That sorted, go into Payhip, and link your account to the writer version of your Paypal account. Follow screen directions. I have all my books in mobi format. Some enthusiasts are very thorough and load the books in mobi, epub, pdf, and who knows what all else. Many formats are accepted.

Load your first book and then you should probably buy it to check all is well. You’ll pay for it on your private Paypal, not the one you just linked to Payhip.

If all goes well, there will be a positive flurry of emails on your respectively linked email accounts congratulating you on both buying and selling a book. You can download the book from Payhip itself, or from the email confirming your purchase.

Payhip for readers who bought a book and want to read it on a Kindle. This is the entire reason for this blog, because I refuse to believe I am the only person left in the world who uses a desktop computer rather than a neat little device small enough to be tucked into an evening handbag. Unless you want to read on your computer, rather than tucked up comfortably somewhere in the best place to read a good book, you need to get it to your Kindle. Do you know your Kindle address? It is listed on the Kindle, under Settings, and will usually be your name @kindle.com.

Create a new email to send to your Kindle, go find your Payhip download (in Downloads) and attach it. Send. The book will download into your Kindle.

Promise.

 

 

Losing the plot – “to cease to behave in a consistent or rational manner”

Okay sure that’s one meaning and covers a lot of behaviour. Irrational anger, yup, lost the plot. Dithered helplessly instead of following a clear course of action – also lost the plot.

There is the literal meaning. Your plot of land, your home. Losing that, losing everything.

There’s a third meaning for writers, a little more up close and personal, when the characters hang around listlessly and shrug at words thrown hopefully at them instead of charging off joyfully in new directions with the writer scrambling to keep up.

I gave up trying to direct my characters around book four and just followed their lead, admittedly sometimes with my eyes popping.  Now, poke or suggest or wheedle as I may, the final plot simply won’t string together. The quartet know they’re on their last book, about to be made redundant, and you could cut the atmosphere with a blunt axe. Damn it. The series has picked up a small but loyal following waiting with interest to see how the quartet disentangle themselves and work out who done it for the tenth and last time, me as much as anyone, and I’ve given them the plot and will they come to life and play with it? They will not. Not so much lost, in this particular case, as being stonily ignored. I’d give up and try to think up another but I like this one and I surely have some say?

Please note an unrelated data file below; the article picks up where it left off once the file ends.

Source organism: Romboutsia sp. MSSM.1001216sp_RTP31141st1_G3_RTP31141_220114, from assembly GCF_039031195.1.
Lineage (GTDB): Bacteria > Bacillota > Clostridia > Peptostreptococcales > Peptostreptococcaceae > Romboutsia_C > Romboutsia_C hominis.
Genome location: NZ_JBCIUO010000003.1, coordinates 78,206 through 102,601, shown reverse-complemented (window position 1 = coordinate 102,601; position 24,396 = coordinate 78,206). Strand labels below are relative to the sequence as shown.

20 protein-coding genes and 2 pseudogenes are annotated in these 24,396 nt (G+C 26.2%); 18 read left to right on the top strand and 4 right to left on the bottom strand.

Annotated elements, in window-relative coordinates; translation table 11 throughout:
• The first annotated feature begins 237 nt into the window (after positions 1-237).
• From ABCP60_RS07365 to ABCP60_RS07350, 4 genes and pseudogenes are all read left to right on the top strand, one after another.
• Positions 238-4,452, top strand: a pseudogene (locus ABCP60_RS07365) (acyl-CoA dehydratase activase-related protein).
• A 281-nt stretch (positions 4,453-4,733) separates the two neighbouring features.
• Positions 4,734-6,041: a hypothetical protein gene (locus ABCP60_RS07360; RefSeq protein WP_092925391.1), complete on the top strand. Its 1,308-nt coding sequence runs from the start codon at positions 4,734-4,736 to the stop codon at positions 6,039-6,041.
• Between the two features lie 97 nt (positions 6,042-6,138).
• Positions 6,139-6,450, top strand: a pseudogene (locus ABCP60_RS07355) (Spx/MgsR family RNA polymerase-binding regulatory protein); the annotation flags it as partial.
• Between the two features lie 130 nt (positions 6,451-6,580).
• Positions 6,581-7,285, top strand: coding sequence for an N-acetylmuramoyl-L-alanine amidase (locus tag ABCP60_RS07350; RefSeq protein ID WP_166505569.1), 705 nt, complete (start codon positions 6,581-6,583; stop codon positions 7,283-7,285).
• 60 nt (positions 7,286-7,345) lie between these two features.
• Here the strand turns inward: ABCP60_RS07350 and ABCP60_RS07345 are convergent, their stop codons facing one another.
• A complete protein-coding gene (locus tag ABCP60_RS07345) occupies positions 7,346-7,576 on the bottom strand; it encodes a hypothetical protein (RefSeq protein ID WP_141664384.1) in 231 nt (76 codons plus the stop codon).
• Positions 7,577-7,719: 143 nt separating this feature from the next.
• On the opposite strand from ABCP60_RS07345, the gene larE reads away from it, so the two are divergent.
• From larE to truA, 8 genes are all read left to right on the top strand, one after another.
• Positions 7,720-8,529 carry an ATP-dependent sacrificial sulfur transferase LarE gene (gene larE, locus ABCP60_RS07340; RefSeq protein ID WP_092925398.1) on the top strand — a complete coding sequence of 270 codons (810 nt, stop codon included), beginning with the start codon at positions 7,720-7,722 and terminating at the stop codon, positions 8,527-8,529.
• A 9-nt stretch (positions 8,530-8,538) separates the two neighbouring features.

I know, that was whiny.

Funny how one informal phrase can resonate on so many different levels. Well, funny isn’t the mot juste, really. Not laugh out loud funny. Not even funny peculiar. But now I’ve picked the phrase to pieces it no longer even makes sense. I’ve lost the plot.

sigh

 

Emptied plate

From the time I started this series of whodunits based on the nursery rhyme One Two Buckle My Shoe I’ve had an uneasy eye on the tenth book – Nineteen Twenty My Plate Is Empty. The titles always had to fit the story – in some cases they’ve suggested the story – and I’ve only had to cheat twice, (Seven Eight Play It Straight and Seventeen Eighteen Past Lies Waiting), but that empty plate has been lurking in the shadows for a long time.

Nailed it.  (Phew!)

My main protagonist, Edge Cameron, has always had life handed to her on a plate. Her first husband left her a wealthy widow, her second husband fortunately had a massive life insurance policy, and she earned a reasonable income as a scriptwriter.  She has a TV series going into production which could, if it takes, make her a very tidy bundle.

Disaster when her production house, along with others, is cleaned out by person or persons unknown and her plate is abruptly emptied . . .

When the first likely suspect turned up dead, the trail seemed to have gone cold, until Donald, who has been financing productions for a while, notices one of his fellow investors seems to have come out of the disaster with more, not less, cash, taken himself off to Paris, then vanished off the grid.

Then a friend travelling through France by campervan with her dog and cat spots the missing investor near Boulogne in a fancy motorhome and the hunt is on.

Well, that’s the gist. Some of the research was provided by my recent life, no surprise there. The checking into moving illegal money around, in these days of intensive money laundering controls, is doing my head in a bit, and may yet get the police at the door if I ask too many questions. Any international financiers, especially operating on the shady side of the law, who could offer some suggestions? Completely confidential, of course. No need to bump me off after we’ve talked. That only happens in books.